Friday, September 26, 2008

More thoughts on the bailout

1.  The problem with the Republican idea of "warrants" (from the website of Greg Mankiw, former chairman of Bush's Council of Economic Advisers.)

2.  What is the precedent of having two Senators, presidential candidates or not, involving themselves in ongoing Senate business of which they are a) not members of the committee handling it, or b) have no special expertise?  What would have been the scenario is Obama were not a Senator but, say, a governor; then would he have been invited to the Senate Banking Committee meeting with the president?  Answer: doubtful.

3.  Furthermore, how can McCain one day say that the economy is "fundamentally sound", and within ten days he's cancelling his presidential campaign, flying back to Washington, barging into Senate Committee meetings, cancelling debates, and basically running around like his hair is on fire?  It just seems like odd behavior.

4.  Why hadn't McCain read Treasury Secretary Paulson's 3 page proposal by Tuesday, when it was put out on Saturday?  Hell, even I took the 7 minutes to read it on Monday.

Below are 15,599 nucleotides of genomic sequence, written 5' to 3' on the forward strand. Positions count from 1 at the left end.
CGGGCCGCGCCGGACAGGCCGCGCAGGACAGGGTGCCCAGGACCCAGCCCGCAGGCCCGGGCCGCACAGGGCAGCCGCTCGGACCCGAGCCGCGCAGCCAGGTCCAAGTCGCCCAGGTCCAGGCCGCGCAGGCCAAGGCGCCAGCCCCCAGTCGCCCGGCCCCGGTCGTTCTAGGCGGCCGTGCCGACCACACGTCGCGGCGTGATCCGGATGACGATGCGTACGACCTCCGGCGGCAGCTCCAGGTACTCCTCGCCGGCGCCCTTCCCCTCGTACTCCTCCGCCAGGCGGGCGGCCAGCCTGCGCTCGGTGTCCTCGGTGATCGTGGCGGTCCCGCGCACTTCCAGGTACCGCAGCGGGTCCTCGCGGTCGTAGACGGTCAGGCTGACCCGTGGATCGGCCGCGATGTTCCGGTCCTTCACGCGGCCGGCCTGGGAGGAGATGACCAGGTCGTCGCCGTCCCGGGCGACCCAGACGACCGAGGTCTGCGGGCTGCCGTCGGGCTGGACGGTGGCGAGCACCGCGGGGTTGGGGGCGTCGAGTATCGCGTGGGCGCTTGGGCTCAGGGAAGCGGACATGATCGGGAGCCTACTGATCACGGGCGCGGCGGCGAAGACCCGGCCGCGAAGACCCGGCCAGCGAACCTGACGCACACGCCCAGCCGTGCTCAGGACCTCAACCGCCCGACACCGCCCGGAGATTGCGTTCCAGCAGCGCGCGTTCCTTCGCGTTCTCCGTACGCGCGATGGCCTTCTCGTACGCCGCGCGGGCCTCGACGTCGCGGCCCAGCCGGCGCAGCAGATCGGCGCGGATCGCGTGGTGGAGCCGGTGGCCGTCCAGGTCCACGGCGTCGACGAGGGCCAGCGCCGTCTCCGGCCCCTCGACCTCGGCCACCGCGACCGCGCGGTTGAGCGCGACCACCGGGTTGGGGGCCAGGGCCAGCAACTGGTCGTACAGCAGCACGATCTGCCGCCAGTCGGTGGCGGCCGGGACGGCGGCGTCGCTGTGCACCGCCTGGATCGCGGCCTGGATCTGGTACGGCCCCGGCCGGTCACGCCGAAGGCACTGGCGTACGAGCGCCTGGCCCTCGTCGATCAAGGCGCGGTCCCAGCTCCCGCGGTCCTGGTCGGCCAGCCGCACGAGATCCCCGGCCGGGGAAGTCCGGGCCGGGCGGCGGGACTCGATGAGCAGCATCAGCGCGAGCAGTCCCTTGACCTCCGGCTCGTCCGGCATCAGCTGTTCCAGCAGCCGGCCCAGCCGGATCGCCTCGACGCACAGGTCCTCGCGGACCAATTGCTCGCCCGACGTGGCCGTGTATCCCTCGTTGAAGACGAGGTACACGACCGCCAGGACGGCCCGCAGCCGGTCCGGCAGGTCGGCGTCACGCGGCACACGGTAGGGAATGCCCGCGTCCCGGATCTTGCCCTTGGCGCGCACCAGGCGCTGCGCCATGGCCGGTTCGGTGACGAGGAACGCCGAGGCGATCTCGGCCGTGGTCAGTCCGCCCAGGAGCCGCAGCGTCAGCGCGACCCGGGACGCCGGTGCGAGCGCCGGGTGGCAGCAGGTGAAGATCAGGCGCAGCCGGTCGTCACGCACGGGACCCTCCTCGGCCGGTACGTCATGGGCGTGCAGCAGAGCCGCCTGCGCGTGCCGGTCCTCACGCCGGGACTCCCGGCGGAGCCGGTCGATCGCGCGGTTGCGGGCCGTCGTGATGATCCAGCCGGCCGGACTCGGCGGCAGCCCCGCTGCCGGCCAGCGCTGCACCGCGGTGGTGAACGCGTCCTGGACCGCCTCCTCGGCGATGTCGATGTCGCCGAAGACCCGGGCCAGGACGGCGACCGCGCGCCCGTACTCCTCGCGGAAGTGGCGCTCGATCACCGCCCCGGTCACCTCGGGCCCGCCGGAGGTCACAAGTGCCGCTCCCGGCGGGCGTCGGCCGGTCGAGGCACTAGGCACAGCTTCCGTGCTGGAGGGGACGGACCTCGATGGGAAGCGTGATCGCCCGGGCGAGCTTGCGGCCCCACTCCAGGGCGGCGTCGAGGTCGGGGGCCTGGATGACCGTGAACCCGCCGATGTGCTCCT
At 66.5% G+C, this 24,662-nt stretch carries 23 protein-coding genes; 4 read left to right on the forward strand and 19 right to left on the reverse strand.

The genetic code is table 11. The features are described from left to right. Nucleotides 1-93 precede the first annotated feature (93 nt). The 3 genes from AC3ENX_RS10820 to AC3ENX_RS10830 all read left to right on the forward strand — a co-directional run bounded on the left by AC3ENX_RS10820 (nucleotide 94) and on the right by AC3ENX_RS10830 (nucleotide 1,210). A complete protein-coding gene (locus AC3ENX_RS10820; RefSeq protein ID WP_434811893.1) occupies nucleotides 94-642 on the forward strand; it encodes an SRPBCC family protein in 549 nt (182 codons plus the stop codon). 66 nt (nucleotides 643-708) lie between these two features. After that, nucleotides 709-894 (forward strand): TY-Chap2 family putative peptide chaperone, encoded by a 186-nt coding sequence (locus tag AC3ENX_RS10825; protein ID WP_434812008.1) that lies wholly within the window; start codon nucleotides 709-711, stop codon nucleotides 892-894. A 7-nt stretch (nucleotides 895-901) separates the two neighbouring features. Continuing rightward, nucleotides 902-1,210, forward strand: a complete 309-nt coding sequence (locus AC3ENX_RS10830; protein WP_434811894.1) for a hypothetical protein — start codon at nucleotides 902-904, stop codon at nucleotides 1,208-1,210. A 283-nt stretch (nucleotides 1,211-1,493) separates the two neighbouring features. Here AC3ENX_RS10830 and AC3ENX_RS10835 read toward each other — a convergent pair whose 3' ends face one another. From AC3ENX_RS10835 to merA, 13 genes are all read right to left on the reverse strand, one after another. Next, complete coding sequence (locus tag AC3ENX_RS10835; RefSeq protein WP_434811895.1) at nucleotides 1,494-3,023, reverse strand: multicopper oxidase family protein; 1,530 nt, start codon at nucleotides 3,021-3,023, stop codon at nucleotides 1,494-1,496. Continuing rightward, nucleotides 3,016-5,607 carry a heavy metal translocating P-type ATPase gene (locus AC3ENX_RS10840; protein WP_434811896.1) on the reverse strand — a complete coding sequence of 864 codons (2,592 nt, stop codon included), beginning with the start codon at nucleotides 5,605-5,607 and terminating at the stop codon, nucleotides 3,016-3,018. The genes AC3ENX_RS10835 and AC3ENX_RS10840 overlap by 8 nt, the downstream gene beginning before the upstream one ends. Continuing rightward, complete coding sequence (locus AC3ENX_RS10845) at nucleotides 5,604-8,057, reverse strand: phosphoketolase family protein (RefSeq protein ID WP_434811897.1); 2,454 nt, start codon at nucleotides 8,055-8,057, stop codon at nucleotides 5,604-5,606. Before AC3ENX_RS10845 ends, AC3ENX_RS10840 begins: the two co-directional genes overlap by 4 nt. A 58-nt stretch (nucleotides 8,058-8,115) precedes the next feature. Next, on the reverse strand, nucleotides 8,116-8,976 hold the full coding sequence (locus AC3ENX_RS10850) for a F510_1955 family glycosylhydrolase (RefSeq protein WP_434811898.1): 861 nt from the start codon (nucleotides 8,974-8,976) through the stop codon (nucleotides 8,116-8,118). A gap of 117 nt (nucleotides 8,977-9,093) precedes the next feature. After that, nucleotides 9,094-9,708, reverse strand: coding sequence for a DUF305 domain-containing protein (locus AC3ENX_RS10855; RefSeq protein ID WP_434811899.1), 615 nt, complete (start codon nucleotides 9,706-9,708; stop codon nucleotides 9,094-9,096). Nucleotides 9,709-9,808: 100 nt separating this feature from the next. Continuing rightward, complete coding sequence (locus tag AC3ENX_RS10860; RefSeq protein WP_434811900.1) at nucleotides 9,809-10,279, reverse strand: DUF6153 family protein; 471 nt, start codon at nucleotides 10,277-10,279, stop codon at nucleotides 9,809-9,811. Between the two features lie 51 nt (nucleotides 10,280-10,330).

I'm torn over the propect of using taxpayer money to buy mortgages, but I do know that I trust the Senate Banking Committee, as messed up as it is, to be better at finding a solution than a retired naval aviator who never even read the proposal.

5. Also, I think that the Republicans who gutted the regulatory regime should have their noses held in the stink a little bit longer:

Critics in the financial industry and academia insist the abuses would not have happened if federal and state regulators were doing their jobs.

For instance, banking regulators at federal and state levels failed to monitor lenders that were offering mortgages without following basic industry guidelines on income levels and without requiring appropriate documentation on applications. Those practices led to a high number of risky loans...

...Then there were the failings of the SEC at the federal level and self-regulatory bodies like the Financial Industry Regulatory Authority, which supervises brokers. Those entities were supposed to oversee investment banks and brokers, partly to prevent the recent string of catastrophic financial failures that seemed to catch everyone by surprise.

While no one is pointing to any single regulator, the SEC has the broadest responsibilities, including monitoring the financial health and operations of investment firms.

This is what happens when the the refs get fired... and it's going to be expensive.

I realize that now may not be the time for such partisan venom, and I apologize if I have trampled any delicate tendencies in this contentious election season, but this is demostrative that there are fundamental differences between the two parties and the two men running for president.

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